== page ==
National Politics

The 9 Most Catholic States Picked Kerry

By Marc Comtois | November 17, 2004 | Comments Off on The 9 Most Catholic States Picked Kerry

Just to add to the observations that have been touched on here and there at Anchor Rising, the 2005 Catholic Almanac has revealed that 9 of the 10 most Catholic states sent their Electoral Votes to John Kerry, with only Lousianna (#10 overall) in the Bush column. Rhode Island, at 63.5% of its population, is…

Leading by the Force of Example

By Justin Katz | November 15, 2004 |

On the radio, Dan Yorke is talking about the possibility of Condoleezza Rice’s ascension to the post of Secretary of State. Yorke speaks often and forcefully in support of women’s rights and respectful treatment of them, so I’m sure it pains him to say it, but he’s concerned that Condoleezza’s gender will represent a problem…

Our “Un-Serious” Senator

By Marc Comtois | November 15, 2004 |

In Sunday’s ProJo, M. Charles Bakst, erstwhile stakeholder of the political commentariat of Rhode Island, took Sen. Lincoln Chafee to task for his waffling on both supporting fellow Republican President Bush and staying a Republican at all. His flirtation with bolting the party — and, more especially, his decision not to vote for George W.…

Truce Watch

By Carroll Andrew Morse | November 12, 2004 | Comments Off on Truce Watch

Arianna Huffington has an article on her blog nominally analyzing how Kerry’s reluctance to talk about foreign policy contributed to his defeat, yet in her detailed tactical description how foreign policy came to be muted, she doesn’t tell us what she thinks that the Kerry campaign should have been saying. She attributes the avoidance of…

Anti-Specter Details Needed

By Carroll Andrew Morse | November 11, 2004 |

I’d like to offer a suggestion to the conservatives mounting a challenge to Arlen Specter’s chairmanship of the Senate judiciary committee. They need to do a better job explaining what exactly the powers of a committee chair are, and exactly how a committee chair can frustrate the appointment process in a way that any other…

The Dems and National Security

By Carroll Andrew Morse | November 11, 2004 | Comments Off on The Dems and National Security

My latest article for TechCentralStation, on the subject of the Democratic party and national security issues, ran today. As luck would have it (or maybe it’s my vast network of spies in the vast right-wing conspiracy), the article serves as something of a response to blog entries from Kevin Drum and Matt Ygelsias (scroll up)…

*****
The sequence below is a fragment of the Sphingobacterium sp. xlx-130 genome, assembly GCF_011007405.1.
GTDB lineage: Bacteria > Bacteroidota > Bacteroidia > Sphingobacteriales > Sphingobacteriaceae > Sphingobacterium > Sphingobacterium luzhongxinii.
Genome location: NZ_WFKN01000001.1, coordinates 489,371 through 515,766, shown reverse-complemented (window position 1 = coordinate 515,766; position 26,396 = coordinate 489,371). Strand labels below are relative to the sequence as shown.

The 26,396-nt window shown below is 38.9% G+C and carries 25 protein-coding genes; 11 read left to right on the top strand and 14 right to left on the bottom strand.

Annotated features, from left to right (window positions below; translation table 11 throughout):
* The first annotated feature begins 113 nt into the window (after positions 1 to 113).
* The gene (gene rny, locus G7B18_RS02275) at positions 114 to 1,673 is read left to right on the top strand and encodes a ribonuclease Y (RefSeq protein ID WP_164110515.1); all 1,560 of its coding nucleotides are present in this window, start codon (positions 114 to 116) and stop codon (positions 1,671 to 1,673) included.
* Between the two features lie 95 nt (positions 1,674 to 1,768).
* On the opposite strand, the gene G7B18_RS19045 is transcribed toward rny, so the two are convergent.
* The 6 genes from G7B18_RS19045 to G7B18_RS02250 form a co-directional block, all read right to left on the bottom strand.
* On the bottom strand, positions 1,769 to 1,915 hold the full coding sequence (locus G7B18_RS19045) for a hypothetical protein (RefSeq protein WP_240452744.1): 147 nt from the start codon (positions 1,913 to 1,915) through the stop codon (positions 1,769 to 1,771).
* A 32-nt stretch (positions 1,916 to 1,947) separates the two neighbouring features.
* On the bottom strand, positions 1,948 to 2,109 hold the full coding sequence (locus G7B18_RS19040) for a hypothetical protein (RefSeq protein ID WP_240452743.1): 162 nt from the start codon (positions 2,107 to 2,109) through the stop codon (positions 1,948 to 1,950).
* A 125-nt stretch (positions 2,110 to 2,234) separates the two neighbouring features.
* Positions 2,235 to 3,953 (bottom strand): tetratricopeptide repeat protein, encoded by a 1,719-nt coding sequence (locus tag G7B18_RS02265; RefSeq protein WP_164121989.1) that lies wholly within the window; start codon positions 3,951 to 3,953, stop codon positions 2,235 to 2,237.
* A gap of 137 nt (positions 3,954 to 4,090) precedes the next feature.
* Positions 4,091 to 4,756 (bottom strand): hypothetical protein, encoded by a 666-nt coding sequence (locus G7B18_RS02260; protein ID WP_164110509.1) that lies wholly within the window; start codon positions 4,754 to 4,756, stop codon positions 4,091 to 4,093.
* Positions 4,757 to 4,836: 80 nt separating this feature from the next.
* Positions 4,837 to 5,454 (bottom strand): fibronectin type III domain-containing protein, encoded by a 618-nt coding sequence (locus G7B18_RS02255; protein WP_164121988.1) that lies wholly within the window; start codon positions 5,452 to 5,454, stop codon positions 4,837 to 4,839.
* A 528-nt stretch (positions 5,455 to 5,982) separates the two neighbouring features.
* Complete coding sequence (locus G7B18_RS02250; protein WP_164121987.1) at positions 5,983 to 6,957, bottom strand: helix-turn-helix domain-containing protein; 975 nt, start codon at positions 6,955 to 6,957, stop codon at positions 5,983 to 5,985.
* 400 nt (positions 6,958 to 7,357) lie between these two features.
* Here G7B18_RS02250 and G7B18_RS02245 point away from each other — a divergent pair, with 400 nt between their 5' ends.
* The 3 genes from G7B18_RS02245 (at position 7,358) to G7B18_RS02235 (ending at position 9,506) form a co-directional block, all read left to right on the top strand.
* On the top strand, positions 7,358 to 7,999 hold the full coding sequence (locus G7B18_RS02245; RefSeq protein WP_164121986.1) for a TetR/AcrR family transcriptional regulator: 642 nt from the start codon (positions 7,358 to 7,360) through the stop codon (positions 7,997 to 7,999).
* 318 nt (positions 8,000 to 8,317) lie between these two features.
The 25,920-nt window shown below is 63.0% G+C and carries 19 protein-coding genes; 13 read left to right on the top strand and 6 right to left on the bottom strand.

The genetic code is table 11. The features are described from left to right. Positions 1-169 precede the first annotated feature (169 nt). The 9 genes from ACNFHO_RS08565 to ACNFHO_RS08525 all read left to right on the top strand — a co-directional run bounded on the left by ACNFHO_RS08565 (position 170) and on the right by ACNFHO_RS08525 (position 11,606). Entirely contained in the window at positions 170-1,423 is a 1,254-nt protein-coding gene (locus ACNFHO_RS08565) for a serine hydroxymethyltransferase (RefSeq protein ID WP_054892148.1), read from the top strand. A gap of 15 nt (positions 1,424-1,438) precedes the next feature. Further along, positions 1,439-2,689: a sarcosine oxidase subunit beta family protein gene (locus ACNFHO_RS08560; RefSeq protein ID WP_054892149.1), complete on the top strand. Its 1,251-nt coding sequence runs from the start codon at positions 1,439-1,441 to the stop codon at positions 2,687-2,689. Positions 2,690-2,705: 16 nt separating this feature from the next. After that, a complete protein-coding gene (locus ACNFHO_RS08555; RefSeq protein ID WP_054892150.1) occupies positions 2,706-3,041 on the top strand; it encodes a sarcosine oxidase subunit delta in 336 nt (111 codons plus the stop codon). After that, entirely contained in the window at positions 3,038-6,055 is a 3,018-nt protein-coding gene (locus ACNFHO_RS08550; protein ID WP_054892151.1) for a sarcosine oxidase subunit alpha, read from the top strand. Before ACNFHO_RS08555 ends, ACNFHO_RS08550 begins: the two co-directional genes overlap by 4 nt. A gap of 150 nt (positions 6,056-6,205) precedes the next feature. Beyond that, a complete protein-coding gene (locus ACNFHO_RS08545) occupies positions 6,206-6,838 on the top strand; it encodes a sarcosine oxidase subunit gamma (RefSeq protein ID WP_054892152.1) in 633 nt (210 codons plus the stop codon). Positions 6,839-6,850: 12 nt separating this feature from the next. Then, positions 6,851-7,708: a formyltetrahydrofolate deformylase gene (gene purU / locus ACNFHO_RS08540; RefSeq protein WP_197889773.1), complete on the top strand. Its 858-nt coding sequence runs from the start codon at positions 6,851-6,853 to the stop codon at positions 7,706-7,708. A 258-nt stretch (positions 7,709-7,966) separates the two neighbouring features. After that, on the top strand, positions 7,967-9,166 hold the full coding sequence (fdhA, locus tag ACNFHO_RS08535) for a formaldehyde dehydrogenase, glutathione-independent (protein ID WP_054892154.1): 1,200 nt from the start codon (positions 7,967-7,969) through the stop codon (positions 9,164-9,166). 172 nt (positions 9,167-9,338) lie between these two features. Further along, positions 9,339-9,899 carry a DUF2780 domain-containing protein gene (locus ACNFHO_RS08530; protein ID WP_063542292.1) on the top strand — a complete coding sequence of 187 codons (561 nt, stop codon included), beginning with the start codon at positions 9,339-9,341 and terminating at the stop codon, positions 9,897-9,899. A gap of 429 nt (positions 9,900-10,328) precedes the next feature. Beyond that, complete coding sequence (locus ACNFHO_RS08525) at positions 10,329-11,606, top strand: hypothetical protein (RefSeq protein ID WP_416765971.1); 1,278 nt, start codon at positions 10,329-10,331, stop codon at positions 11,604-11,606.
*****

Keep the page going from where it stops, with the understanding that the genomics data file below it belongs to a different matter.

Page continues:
Can you Secede From the Bizarro World?

By Carroll Andrew Morse | November 10, 2004 |

And having opened talking about the local roots of this blog, I now move immediately to a national-level post… The (mostly tongue-in-cheek, I think) talk about some sort of red-state blue-state secession has me feeling like I’m living in the Bizarro World. I have a track record on the issue of secession. I’ve written a…

Optimism for Republican Gains in Rhode Island

By Marc Comtois | November 10, 2004 |

As detailed in this morning’s ProJo, Karl Rove went into a deep statistical analysis of where the Republicans gained in the electorate during the recent elections. One of his examples, surprisingly, was the increase the President enjoyed in garnering the vote of Rhode Islanders. Kerry carried Rhode Island with 59.4 percent of the vote. Mr.…

Well, Hem, You Know, Haw

By Justin Katz | November 9, 2004 | Comments Off on Well, Hem, You Know, Haw

U.S. Senator Lincoln Chafee (RINO, RI) has promised to remain a Republican, offering the supremely confidence-inspiring declaration: “Yes, at this stage, that is my intention.” In a sad echo of President Bush’s overused phrase in the first debate, Chafee says it is also his intention to “work hard to regain the support” of Republicans. Personally,…

One-Party States

By Carroll Andrew Morse | November 9, 2004 | Comments Off on One-Party States

John Fund documented in yesterday’s Opinionjournal, that more and more states are tending towards one-party rule at the state level. This is an intersting trend. If you believe what people say about voting for “the best candidate” instead of party affiliation, you would expect, at the local level, less dominance by any single party, because…